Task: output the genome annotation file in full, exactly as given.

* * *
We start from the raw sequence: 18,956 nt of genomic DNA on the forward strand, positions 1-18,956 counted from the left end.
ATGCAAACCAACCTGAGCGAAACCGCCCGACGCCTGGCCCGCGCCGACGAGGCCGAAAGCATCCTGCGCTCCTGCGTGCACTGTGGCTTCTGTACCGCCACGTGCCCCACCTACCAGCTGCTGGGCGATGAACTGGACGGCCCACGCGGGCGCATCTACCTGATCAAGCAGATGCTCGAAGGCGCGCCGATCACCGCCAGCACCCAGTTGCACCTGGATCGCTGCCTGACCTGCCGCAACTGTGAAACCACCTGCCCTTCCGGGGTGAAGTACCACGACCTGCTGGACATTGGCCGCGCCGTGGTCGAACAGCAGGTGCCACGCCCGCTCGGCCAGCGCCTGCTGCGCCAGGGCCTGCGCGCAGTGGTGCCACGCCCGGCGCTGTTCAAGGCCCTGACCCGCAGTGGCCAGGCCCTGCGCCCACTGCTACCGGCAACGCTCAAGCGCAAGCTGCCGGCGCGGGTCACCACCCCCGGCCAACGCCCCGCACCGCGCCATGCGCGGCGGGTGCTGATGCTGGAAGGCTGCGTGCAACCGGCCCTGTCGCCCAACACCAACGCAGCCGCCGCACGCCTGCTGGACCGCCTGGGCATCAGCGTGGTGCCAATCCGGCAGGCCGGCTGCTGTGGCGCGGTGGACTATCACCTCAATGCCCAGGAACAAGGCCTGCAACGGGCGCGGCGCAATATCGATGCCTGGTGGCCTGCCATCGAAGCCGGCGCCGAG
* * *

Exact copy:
We start from the raw sequence: 18,956 nt of genomic DNA on the forward strand, positions 1-18,956 counted from the left end.
ATGCAAACCAACCTGAGCGAAACCGCCCGACGCCTGGCCCGCGCCGACGAGGCCGAAAGCATCCTGCGCTCCTGCGTGCACTGTGGCTTCTGTACCGCCACGTGCCCCACCTACCAGCTGCTGGGCGATGAACTGGACGGCCCACGCGGGCGCATCTACCTGATCAAGCAGATGCTCGAAGGCGCGCCGATCACCGCCAGCACCCAGTTGCACCTGGATCGCTGCCTGACCTGCCGCAACTGTGAAACCACCTGCCCTTCCGGGGTGAAGTACCACGACCTGCTGGACATTGGCCGCGCCGTGGTCGAACAGCAGGTGCCACGCCCGCTCGGCCAGCGCCTGCTGCGCCAGGGCCTGCGCGCAGTGGTGCCACGCCCGGCGCTGTTCAAGGCCCTGACCCGCAGTGGCCAGGCCCTGCGCCCACTGCTACCGGCAACGCTCAAGCGCAAGCTGCCGGCGCGGGTCACCACCCCCGGCCAACGCCCCGCACCGCGCCATGCGCGGCGGGTGCTGATGCTGGAAGGCTGCGTGCAACCGGCCCTGTCGCCCAACACCAACGCAGCCGCCGCACGCCTGCTGGACCGCCTGGGCATCAGCGTGGTGCCAATCCGGCAGGCCGGCTGCTGTGGCGCGGTGGACTATCACCTCAATGCCCAGGAACAAGGCCTGCAACGGGCGCGGCGCAATATCGATGCCTGGTGGCCTGCCATCGAAGCCGGCGCCGAG